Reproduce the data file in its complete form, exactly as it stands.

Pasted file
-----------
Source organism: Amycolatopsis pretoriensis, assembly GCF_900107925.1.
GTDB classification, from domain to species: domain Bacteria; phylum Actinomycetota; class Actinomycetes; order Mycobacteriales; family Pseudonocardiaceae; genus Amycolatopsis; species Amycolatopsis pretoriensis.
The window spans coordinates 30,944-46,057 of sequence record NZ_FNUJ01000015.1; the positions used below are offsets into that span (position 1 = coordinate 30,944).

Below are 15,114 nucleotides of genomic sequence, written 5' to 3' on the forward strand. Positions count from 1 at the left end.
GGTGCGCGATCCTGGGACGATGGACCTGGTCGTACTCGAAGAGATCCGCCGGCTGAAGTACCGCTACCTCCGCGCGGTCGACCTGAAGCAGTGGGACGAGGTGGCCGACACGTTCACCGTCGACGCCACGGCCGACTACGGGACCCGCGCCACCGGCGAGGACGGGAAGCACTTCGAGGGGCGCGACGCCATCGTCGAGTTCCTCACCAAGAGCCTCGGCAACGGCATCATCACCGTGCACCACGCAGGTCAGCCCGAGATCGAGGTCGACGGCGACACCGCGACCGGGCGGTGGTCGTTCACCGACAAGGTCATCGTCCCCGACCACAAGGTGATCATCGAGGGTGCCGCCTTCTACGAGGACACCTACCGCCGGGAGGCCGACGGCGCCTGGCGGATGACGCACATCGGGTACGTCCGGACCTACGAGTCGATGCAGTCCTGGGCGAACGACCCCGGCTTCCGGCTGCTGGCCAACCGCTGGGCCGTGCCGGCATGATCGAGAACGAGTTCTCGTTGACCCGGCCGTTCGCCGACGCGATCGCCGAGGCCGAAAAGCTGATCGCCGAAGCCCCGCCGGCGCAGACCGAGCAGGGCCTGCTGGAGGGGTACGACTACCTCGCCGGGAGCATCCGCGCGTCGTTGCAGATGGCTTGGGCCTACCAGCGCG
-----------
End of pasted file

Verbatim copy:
Source organism: Amycolatopsis pretoriensis, assembly GCF_900107925.1.
GTDB classification, from domain to species: domain Bacteria; phylum Actinomycetota; class Actinomycetes; order Mycobacteriales; family Pseudonocardiaceae; genus Amycolatopsis; species Amycolatopsis pretoriensis.
The window spans coordinates 30,944-46,057 of sequence record NZ_FNUJ01000015.1; the positions used below are offsets into that span (position 1 = coordinate 30,944).

Below are 15,114 nucleotides of genomic sequence, written 5' to 3' on the forward strand. Positions count from 1 at the left end.
GGTGCGCGATCCTGGGACGATGGACCTGGTCGTACTCGAAGAGATCCGCCGGCTGAAGTACCGCTACCTCCGCGCGGTCGACCTGAAGCAGTGGGACGAGGTGGCCGACACGTTCACCGTCGACGCCACGGCCGACTACGGGACCCGCGCCACCGGCGAGGACGGGAAGCACTTCGAGGGGCGCGACGCCATCGTCGAGTTCCTCACCAAGAGCCTCGGCAACGGCATCATCACCGTGCACCACGCAGGTCAGCCCGAGATCGAGGTCGACGGCGACACCGCGACCGGGCGGTGGTCGTTCACCGACAAGGTCATCGTCCCCGACCACAAGGTGATCATCGAGGGTGCCGCCTTCTACGAGGACACCTACCGCCGGGAGGCCGACGGCGCCTGGCGGATGACGCACATCGGGTACGTCCGGACCTACGAGTCGATGCAGTCCTGGGCGAACGACCCCGGCTTCCGGCTGCTGGCCAACCGCTGGGCCGTGCCGGCATGATCGAGAACGAGTTCTCGTTGACCCGGCCGTTCGCCGACGCGATCGCCGAGGCCGAAAAGCTGATCGCCGAAGCCCCGCCGGCGCAGACCGAGCAGGGCCTGCTGGAGGGGTACGACTACCTCGCCGGGAGCATCCGCGCGTCGTTGCAGATGGCTTGGGCCTACCAGCGCG